Date of Award


Degree Name

Doctor of Philosophy


Interdisciplinary Health Sciences

First Advisor

Dr. Kieran Fogarty

Second Advisor

Dr. Amy Damashek

Third Advisor

Dr. Amy Dworsky


Changes in the U.S. economy have made the attainment of a higher education credential more important than ever to ensure self-sufficiency. Therefore, it is critical that the child welfare, K-12, and higher education systems encourage and support the postsecondary educational aspirations of court wards. When the state makes the decision to remove a child from his/her biological home, it bears the responsibility to provide the educational guidance as well as assistance otherwise provided by families during the transition from high school to college.

This dissertation explores the educational outcomes of older youth in care by first looking at the perceptions of high school aged foster youth in identifying the barriers and pathways they face in graduating from high school and accessing college and then will investigate persistence in post-secondary education for a sample of foster care alumni who are enrolled at a four-year college. The first study investigates the barriers and pathways high school and college-aged foster care youth face in completing high school and in transitioning from high school to college using action research strategies, which are based on an empowerment theoretical framework. The second study follows a cohort of students who were able to successfully enroll in a four-year university and tracks persistence in their post-secondary education program using two logistic regression models. The final study takes a look at the same cohort of university enrolled students, but tracks time varying indicators including persistence to graduation and academic achievement of the students throughout their post-secondary journey through the use of discrete time hazard models. Paper two aims to address whether having a placement history in the foster care system predicts dropping out, controlling for gender and race. Paper three examines the issue of college persistence by using an event history analysis to model relative risk of graduation from college over time. Study three also includes an additional time varying covariate, academic performance (GPA), and examines whether academic achievement predicts time to graduation. Although each paper is independent, they are connected by the common theme of college access and persistence of young people who have aged out of the foster care system.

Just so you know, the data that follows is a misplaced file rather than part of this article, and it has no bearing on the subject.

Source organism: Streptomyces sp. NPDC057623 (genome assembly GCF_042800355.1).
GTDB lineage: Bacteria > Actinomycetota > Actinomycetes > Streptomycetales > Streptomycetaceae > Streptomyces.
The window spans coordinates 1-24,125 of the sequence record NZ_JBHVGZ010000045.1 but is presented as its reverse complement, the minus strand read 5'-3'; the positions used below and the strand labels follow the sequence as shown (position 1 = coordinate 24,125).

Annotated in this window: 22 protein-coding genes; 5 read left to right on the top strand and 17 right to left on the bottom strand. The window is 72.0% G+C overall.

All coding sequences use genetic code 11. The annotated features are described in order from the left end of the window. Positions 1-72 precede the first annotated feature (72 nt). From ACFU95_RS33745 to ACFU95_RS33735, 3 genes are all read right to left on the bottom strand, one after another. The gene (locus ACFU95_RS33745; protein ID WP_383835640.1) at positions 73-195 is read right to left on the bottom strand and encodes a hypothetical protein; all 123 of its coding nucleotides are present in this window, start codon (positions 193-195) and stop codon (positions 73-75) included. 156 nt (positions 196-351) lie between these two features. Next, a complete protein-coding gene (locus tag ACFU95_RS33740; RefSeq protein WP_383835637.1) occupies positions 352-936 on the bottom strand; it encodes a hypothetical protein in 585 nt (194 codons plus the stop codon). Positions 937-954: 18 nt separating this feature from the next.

The benefit to the author of the three-paper method is that the task of submitting the findings of the study for publication is eased as the dissertation contains three standalone articles. A drawback for the reader of the three-paper method is that there is redundancy in reading the same sections in each paper. The reader is encouraged to keep in mind that some information may be redundant when read as a whole document.

Access Setting

Dissertation-Open Access